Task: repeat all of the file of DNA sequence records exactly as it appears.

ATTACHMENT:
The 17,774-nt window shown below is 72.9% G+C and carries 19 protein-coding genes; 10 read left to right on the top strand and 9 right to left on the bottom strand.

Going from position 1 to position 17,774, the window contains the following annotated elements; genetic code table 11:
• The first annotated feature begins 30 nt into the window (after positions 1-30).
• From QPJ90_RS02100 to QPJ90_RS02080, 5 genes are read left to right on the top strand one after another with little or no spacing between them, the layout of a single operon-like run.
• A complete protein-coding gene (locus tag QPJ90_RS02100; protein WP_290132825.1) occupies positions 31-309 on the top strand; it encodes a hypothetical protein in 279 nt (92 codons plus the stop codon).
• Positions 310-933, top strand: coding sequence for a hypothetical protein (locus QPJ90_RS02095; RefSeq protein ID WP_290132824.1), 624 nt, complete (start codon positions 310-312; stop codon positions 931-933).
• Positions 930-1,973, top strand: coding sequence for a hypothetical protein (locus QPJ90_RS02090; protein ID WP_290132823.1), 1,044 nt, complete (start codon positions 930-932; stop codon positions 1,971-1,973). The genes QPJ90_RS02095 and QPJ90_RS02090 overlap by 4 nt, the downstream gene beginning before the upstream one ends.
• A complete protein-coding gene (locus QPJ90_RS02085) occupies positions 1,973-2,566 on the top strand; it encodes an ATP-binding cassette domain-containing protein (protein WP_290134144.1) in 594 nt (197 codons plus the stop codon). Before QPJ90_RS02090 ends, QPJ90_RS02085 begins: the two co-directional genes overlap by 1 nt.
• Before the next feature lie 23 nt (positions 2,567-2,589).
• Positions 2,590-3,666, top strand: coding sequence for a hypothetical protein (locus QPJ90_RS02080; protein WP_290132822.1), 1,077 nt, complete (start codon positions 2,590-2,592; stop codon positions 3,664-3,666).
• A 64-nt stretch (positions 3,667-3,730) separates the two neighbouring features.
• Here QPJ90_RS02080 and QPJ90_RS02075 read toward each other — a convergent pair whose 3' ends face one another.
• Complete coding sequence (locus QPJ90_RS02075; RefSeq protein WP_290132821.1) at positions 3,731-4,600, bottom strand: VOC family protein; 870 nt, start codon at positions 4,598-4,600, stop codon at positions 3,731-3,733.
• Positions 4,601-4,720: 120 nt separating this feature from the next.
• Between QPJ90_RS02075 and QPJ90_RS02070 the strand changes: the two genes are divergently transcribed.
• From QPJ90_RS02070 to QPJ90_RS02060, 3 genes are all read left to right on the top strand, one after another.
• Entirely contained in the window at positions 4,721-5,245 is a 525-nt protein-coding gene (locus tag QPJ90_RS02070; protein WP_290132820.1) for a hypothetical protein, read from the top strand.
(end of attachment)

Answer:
The 17,774-nt window shown below is 72.9% G+C and carries 19 protein-coding genes; 10 read left to right on the top strand and 9 right to left on the bottom strand.

Going from position 1 to position 17,774, the window contains the following annotated elements; genetic code table 11:
• The first annotated feature begins 30 nt into the window (after positions 1-30).
• From QPJ90_RS02100 to QPJ90_RS02080, 5 genes are read left to right on the top strand one after another with little or no spacing between them, the layout of a single operon-like run.
• A complete protein-coding gene (locus tag QPJ90_RS02100; protein WP_290132825.1) occupies positions 31-309 on the top strand; it encodes a hypothetical protein in 279 nt (92 codons plus the stop codon).
• Positions 310-933, top strand: coding sequence for a hypothetical protein (locus QPJ90_RS02095; RefSeq protein ID WP_290132824.1), 624 nt, complete (start codon positions 310-312; stop codon positions 931-933).
• Positions 930-1,973, top strand: coding sequence for a hypothetical protein (locus QPJ90_RS02090; protein ID WP_290132823.1), 1,044 nt, complete (start codon positions 930-932; stop codon positions 1,971-1,973). The genes QPJ90_RS02095 and QPJ90_RS02090 overlap by 4 nt, the downstream gene beginning before the upstream one ends.
• A complete protein-coding gene (locus QPJ90_RS02085) occupies positions 1,973-2,566 on the top strand; it encodes an ATP-binding cassette domain-containing protein (protein WP_290134144.1) in 594 nt (197 codons plus the stop codon). Before QPJ90_RS02090 ends, QPJ90_RS02085 begins: the two co-directional genes overlap by 1 nt.
• Before the next feature lie 23 nt (positions 2,567-2,589).
• Positions 2,590-3,666, top strand: coding sequence for a hypothetical protein (locus QPJ90_RS02080; protein WP_290132822.1), 1,077 nt, complete (start codon positions 2,590-2,592; stop codon positions 3,664-3,666).
• A 64-nt stretch (positions 3,667-3,730) separates the two neighbouring features.
• Here QPJ90_RS02080 and QPJ90_RS02075 read toward each other — a convergent pair whose 3' ends face one another.
• Complete coding sequence (locus QPJ90_RS02075; RefSeq protein WP_290132821.1) at positions 3,731-4,600, bottom strand: VOC family protein; 870 nt, start codon at positions 4,598-4,600, stop codon at positions 3,731-3,733.
• Positions 4,601-4,720: 120 nt separating this feature from the next.
• Between QPJ90_RS02075 and QPJ90_RS02070 the strand changes: the two genes are divergently transcribed.
• From QPJ90_RS02070 to QPJ90_RS02060, 3 genes are all read left to right on the top strand, one after another.
• Entirely contained in the window at positions 4,721-5,245 is a 525-nt protein-coding gene (locus tag QPJ90_RS02070; protein WP_290132820.1) for a hypothetical protein, read from the top strand.